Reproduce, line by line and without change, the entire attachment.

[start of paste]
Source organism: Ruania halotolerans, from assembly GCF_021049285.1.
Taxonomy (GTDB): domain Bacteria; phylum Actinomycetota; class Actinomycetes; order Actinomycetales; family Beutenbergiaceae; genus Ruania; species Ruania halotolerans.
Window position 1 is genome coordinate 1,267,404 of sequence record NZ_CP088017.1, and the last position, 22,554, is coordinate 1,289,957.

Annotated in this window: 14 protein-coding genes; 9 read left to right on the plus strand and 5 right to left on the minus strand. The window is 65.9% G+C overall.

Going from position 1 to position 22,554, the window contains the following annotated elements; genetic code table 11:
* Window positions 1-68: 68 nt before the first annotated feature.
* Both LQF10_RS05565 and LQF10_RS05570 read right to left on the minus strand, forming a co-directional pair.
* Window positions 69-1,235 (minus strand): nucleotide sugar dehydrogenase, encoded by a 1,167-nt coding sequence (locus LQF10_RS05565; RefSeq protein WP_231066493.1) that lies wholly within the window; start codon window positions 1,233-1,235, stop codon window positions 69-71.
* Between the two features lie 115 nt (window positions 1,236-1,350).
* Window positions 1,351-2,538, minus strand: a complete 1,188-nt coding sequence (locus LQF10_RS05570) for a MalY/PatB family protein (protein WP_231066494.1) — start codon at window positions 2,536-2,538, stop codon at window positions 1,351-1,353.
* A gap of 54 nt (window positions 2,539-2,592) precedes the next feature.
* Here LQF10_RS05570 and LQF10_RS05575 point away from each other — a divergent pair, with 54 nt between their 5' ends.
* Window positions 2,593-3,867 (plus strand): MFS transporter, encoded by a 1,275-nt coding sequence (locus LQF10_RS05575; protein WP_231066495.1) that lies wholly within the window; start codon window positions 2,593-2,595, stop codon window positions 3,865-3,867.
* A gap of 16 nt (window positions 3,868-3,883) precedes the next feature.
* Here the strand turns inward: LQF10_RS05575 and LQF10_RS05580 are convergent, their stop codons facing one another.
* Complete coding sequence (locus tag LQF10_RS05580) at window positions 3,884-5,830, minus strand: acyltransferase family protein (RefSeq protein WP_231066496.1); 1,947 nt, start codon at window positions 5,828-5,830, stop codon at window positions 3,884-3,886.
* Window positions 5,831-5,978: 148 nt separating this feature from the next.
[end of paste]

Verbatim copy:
Source organism: Ruania halotolerans, from assembly GCF_021049285.1.
Taxonomy (GTDB): domain Bacteria; phylum Actinomycetota; class Actinomycetes; order Actinomycetales; family Beutenbergiaceae; genus Ruania; species Ruania halotolerans.
Window position 1 is genome coordinate 1,267,404 of sequence record NZ_CP088017.1, and the last position, 22,554, is coordinate 1,289,957.

Annotated in this window: 14 protein-coding genes; 9 read left to right on the plus strand and 5 right to left on the minus strand. The window is 65.9% G+C overall.

Going from position 1 to position 22,554, the window contains the following annotated elements; genetic code table 11:
* Window positions 1-68: 68 nt before the first annotated feature.
* Both LQF10_RS05565 and LQF10_RS05570 read right to left on the minus strand, forming a co-directional pair.
* Window positions 69-1,235 (minus strand): nucleotide sugar dehydrogenase, encoded by a 1,167-nt coding sequence (locus LQF10_RS05565; RefSeq protein WP_231066493.1) that lies wholly within the window; start codon window positions 1,233-1,235, stop codon window positions 69-71.
* Between the two features lie 115 nt (window positions 1,236-1,350).
* Window positions 1,351-2,538, minus strand: a complete 1,188-nt coding sequence (locus LQF10_RS05570) for a MalY/PatB family protein (protein WP_231066494.1) — start codon at window positions 2,536-2,538, stop codon at window positions 1,351-1,353.
* A gap of 54 nt (window positions 2,539-2,592) precedes the next feature.
* Here LQF10_RS05570 and LQF10_RS05575 point away from each other — a divergent pair, with 54 nt between their 5' ends.
* Window positions 2,593-3,867 (plus strand): MFS transporter, encoded by a 1,275-nt coding sequence (locus LQF10_RS05575; protein WP_231066495.1) that lies wholly within the window; start codon window positions 2,593-2,595, stop codon window positions 3,865-3,867.
* A gap of 16 nt (window positions 3,868-3,883) precedes the next feature.
* Here the strand turns inward: LQF10_RS05575 and LQF10_RS05580 are convergent, their stop codons facing one another.
* Complete coding sequence (locus tag LQF10_RS05580) at window positions 3,884-5,830, minus strand: acyltransferase family protein (RefSeq protein WP_231066496.1); 1,947 nt, start codon at window positions 5,828-5,830, stop codon at window positions 3,884-3,886.
* Window positions 5,831-5,978: 148 nt separating this feature from the next.